HiKey is now available and here's how to get started


#1

An early access version of the first 96Boards compatible product, the HiKey board, is being used this week (9 - 13 February 2015) at Linaro Connect in Hong Kong. It is also available to pre-order from Arrow and Avnet Express.

More about the board can be found here and the HiKey Early Access Getting Started guide is available as a PDF here.


#2

The 96boards.org website states “Open Hardware” in large text. Is HiKey board Open Hardware (e.g. Open Source Hardware)? If so, are the design files available for download including the schematics, PCB layout and bill-of-materials?

Here is the Open Source Hardware definition for reference: http://www.oshwa.org/definition/

thanks,
drew


#3

will be hikey available in europe via farnell/element14/whatever?


#4

Yes, we expect that additional distribution will be available in Europe and Asia over the coming weeks.


#5

The 96Boards specifications and can be found from the About tab. For the HiKey board schematics are on the HiKey product page. The 96Boards initiative does not require manufacturers to publish board layout and manufacturing information.


#6

Will the datasheet/userguides for the hisilicon kirin 620 processor be released at somepoint???


#7

I certainly hope so; calling it “open hardware” without that would be a bit of a joke.


#8

Is it possible to get confirmation that all SoC documentation (data sheets/TRMs etc) for HiKey and the rest of the platforms to follow will be made available?

Thanks


#9

@gcgrey The terms “open hardware” and “open source hardware” are widely accepted to mean the same very same thing, with the former simply being short form for the latter. For which there is, and has been for quite some time, a definition — as pointed out by Drew — and which was logically derived from the Open Source Definition, which has come to be very well understood by even more people.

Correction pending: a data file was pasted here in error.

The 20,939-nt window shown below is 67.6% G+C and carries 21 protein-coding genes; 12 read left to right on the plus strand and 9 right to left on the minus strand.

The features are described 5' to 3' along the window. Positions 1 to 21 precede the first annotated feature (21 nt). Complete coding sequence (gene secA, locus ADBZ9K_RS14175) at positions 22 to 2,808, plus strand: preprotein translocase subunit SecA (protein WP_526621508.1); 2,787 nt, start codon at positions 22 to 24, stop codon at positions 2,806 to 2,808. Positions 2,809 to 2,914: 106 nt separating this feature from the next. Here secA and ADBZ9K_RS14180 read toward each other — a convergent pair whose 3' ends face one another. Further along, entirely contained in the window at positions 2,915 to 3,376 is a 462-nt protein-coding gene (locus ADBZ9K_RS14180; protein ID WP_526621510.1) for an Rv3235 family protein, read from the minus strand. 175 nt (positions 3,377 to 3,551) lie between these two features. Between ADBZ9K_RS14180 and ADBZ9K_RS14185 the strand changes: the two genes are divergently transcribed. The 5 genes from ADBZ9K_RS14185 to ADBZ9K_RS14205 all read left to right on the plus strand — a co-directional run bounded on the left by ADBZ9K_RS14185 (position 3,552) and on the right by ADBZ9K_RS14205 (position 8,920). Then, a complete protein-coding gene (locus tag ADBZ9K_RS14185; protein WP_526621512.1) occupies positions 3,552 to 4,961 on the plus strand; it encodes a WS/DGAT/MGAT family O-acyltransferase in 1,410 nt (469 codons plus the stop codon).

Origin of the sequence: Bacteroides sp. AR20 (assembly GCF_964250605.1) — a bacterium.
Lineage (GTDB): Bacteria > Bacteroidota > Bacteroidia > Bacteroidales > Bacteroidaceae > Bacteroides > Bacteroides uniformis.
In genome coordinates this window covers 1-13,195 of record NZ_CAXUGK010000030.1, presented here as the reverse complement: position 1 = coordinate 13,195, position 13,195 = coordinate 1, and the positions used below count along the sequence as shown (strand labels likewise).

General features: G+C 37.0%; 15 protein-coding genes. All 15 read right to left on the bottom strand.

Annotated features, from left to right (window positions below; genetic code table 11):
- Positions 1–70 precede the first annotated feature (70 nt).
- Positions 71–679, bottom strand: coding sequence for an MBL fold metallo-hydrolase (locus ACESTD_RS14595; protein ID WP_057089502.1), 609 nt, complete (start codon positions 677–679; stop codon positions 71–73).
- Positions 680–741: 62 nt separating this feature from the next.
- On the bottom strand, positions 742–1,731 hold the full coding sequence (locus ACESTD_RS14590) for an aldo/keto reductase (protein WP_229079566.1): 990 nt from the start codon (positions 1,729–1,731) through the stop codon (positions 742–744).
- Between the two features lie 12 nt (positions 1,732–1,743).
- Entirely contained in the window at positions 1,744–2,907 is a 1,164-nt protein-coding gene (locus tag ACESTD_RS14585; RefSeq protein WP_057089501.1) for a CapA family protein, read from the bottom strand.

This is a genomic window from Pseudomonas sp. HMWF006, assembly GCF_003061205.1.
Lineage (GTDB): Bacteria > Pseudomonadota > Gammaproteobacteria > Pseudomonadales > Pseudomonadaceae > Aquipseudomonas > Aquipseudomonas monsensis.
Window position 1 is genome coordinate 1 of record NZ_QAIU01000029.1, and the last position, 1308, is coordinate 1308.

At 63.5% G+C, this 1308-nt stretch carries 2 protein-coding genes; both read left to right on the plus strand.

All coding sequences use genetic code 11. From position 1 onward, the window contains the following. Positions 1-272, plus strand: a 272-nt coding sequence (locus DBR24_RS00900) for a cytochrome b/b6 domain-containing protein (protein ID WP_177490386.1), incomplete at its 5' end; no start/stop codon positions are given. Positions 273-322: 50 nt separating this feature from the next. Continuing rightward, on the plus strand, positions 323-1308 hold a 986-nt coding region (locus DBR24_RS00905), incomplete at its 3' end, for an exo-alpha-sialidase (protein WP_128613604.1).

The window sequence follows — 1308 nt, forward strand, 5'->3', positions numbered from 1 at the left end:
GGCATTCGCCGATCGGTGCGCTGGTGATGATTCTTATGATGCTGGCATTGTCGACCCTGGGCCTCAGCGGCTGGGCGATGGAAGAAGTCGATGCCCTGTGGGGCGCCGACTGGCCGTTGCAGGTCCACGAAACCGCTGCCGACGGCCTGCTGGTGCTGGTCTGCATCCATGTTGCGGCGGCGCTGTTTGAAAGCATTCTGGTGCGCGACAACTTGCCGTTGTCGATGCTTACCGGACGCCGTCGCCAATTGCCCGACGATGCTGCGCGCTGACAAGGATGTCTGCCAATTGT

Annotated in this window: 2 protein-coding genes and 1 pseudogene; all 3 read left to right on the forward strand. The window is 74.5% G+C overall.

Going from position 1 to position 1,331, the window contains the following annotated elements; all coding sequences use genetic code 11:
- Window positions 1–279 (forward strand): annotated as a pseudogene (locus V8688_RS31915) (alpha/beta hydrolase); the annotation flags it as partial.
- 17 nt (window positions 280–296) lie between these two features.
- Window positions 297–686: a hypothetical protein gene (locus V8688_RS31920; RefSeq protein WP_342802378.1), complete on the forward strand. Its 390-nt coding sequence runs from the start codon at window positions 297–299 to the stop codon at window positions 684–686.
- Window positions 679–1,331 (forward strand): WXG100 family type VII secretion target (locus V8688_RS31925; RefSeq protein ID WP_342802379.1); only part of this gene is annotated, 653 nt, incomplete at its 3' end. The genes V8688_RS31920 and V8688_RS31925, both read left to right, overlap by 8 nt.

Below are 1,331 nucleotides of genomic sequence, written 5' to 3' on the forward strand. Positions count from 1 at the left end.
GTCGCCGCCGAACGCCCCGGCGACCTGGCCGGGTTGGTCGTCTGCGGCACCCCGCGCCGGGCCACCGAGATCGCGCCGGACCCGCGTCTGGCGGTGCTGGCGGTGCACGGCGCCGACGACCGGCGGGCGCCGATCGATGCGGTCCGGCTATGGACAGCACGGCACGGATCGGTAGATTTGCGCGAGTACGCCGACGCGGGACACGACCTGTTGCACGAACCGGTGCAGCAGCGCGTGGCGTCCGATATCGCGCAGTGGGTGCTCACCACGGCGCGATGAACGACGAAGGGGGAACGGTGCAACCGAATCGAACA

To suggest that something is open hardware when only PDF schematics are available under a liberal licence is disingenuous. Furthermore, it does a disservice to all those who have published the BOM, editable design databases and Gerbers etc. for their designs.

That said, this looks like a great initiative, and I suspect that misuse of the term “open hardware” was simply a marketing oversight. However, it would be good to see this resolved.

Regards,

Andrew


#10

Hi All,

When will be SoC documentation (data sheets/TRMs etc) available?

Is board available in india?

Regards,
Bharat Gohil


#11

The HiKey Processor reference guide is available on GitHub: https://github.com/96boards/documentation/tree/master/hikey


#12

That processor manual doesn’t include some things - like the MIPI-CSI interfaces as far as I can tell. Is a more complete guide forthcoming?


#13

This isn’t the first ‘open hardware’ project to issue schematics but not gerbers. Balloonboard (http://www.balloonboard.org/) did that too, and created a corresponding licence which made that clear ‘BOHL’ (Balloon Open Hardware Licence: http://www.balloonboard.org/OpenHardwareLicense). However that was 2003, and things have moved on since then, and people now expect anything called Open Hardware to also include layout info. Balloonboard remains an interesting, but largely unsuccessful, project hoping to do what Beagleboard did much better a few years later.

That does leave an interesting question of what one should call ‘schematic-only open hardware’. Schematics+pinouts all firmware is enough to make all the workings of a board available to the engineer, and for them to make their own equivalent later if need be, so it is ‘quite open’, but obviously the schematic is not the ‘preferred form of modification’ on which others would like to build, and there is a big pile of work in re-implementing the layout, especially in these days of high speeds and low voltages.

Maybe Hikey should use the BOHL?